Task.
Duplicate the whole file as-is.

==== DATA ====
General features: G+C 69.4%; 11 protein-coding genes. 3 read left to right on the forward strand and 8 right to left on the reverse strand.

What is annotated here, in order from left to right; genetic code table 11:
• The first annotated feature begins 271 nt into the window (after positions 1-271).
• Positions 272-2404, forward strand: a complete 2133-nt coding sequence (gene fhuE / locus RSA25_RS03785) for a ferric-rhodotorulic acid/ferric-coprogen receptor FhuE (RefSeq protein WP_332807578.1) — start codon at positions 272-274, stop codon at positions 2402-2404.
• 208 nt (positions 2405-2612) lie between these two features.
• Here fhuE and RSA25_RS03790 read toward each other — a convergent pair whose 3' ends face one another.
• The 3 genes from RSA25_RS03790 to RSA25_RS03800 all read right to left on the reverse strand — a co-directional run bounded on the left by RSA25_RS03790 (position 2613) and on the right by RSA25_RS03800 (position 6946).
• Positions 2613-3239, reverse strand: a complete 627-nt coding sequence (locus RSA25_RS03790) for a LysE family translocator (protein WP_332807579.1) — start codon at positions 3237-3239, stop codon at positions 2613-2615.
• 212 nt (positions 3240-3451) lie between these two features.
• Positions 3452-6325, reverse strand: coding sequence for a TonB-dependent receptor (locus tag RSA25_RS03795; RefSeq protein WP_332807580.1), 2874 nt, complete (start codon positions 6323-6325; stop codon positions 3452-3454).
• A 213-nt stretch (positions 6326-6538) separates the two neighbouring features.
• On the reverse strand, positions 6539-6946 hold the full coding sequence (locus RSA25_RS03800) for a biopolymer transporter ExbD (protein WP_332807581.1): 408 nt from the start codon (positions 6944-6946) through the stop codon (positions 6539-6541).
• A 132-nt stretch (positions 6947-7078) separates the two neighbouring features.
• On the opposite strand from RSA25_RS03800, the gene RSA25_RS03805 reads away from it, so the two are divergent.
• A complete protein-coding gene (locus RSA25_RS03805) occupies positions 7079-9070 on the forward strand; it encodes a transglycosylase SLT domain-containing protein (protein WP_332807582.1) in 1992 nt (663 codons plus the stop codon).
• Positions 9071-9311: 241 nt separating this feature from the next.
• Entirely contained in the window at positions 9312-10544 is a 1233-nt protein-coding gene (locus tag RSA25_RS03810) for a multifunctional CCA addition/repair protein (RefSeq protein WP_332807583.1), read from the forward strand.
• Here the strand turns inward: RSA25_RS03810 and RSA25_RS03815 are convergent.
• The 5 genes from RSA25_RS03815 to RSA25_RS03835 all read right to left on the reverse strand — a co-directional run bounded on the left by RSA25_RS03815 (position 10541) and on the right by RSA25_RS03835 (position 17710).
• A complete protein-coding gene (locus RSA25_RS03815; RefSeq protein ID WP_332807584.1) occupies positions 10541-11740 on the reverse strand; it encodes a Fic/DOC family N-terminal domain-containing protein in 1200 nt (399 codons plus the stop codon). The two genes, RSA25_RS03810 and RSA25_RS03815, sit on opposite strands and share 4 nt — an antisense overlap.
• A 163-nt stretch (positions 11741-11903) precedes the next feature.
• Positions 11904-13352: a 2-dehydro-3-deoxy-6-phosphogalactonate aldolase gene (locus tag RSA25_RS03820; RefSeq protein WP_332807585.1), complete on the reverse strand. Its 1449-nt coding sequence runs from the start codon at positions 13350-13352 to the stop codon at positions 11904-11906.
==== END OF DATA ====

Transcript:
General features: G+C 69.4%; 11 protein-coding genes. 3 read left to right on the forward strand and 8 right to left on the reverse strand.

What is annotated here, in order from left to right; genetic code table 11:
• The first annotated feature begins 271 nt into the window (after positions 1-271).
• Positions 272-2404, forward strand: a complete 2133-nt coding sequence (gene fhuE / locus RSA25_RS03785) for a ferric-rhodotorulic acid/ferric-coprogen receptor FhuE (RefSeq protein WP_332807578.1) — start codon at positions 272-274, stop codon at positions 2402-2404.
• 208 nt (positions 2405-2612) lie between these two features.
• Here fhuE and RSA25_RS03790 read toward each other — a convergent pair whose 3' ends face one another.
• The 3 genes from RSA25_RS03790 to RSA25_RS03800 all read right to left on the reverse strand — a co-directional run bounded on the left by RSA25_RS03790 (position 2613) and on the right by RSA25_RS03800 (position 6946).
• Positions 2613-3239, reverse strand: a complete 627-nt coding sequence (locus RSA25_RS03790) for a LysE family translocator (protein WP_332807579.1) — start codon at positions 3237-3239, stop codon at positions 2613-2615.
• 212 nt (positions 3240-3451) lie between these two features.
• Positions 3452-6325, reverse strand: coding sequence for a TonB-dependent receptor (locus tag RSA25_RS03795; RefSeq protein WP_332807580.1), 2874 nt, complete (start codon positions 6323-6325; stop codon positions 3452-3454).
• A 213-nt stretch (positions 6326-6538) separates the two neighbouring features.
• On the reverse strand, positions 6539-6946 hold the full coding sequence (locus RSA25_RS03800) for a biopolymer transporter ExbD (protein WP_332807581.1): 408 nt from the start codon (positions 6944-6946) through the stop codon (positions 6539-6541).
• A 132-nt stretch (positions 6947-7078) separates the two neighbouring features.
• On the opposite strand from RSA25_RS03800, the gene RSA25_RS03805 reads away from it, so the two are divergent.
• A complete protein-coding gene (locus RSA25_RS03805) occupies positions 7079-9070 on the forward strand; it encodes a transglycosylase SLT domain-containing protein (protein WP_332807582.1) in 1992 nt (663 codons plus the stop codon).
• Positions 9071-9311: 241 nt separating this feature from the next.
• Entirely contained in the window at positions 9312-10544 is a 1233-nt protein-coding gene (locus tag RSA25_RS03810) for a multifunctional CCA addition/repair protein (RefSeq protein WP_332807583.1), read from the forward strand.
• Here the strand turns inward: RSA25_RS03810 and RSA25_RS03815 are convergent.
• The 5 genes from RSA25_RS03815 to RSA25_RS03835 all read right to left on the reverse strand — a co-directional run bounded on the left by RSA25_RS03815 (position 10541) and on the right by RSA25_RS03835 (position 17710).
• A complete protein-coding gene (locus RSA25_RS03815; RefSeq protein ID WP_332807584.1) occupies positions 10541-11740 on the reverse strand; it encodes a Fic/DOC family N-terminal domain-containing protein in 1200 nt (399 codons plus the stop codon). The two genes, RSA25_RS03810 and RSA25_RS03815, sit on opposite strands and share 4 nt — an antisense overlap.
• A 163-nt stretch (positions 11741-11903) precedes the next feature.
• Positions 11904-13352: a 2-dehydro-3-deoxy-6-phosphogalactonate aldolase gene (locus tag RSA25_RS03820; RefSeq protein WP_332807585.1), complete on the reverse strand. Its 1449-nt coding sequence runs from the start codon at positions 13350-13352 to the stop codon at positions 11904-11906.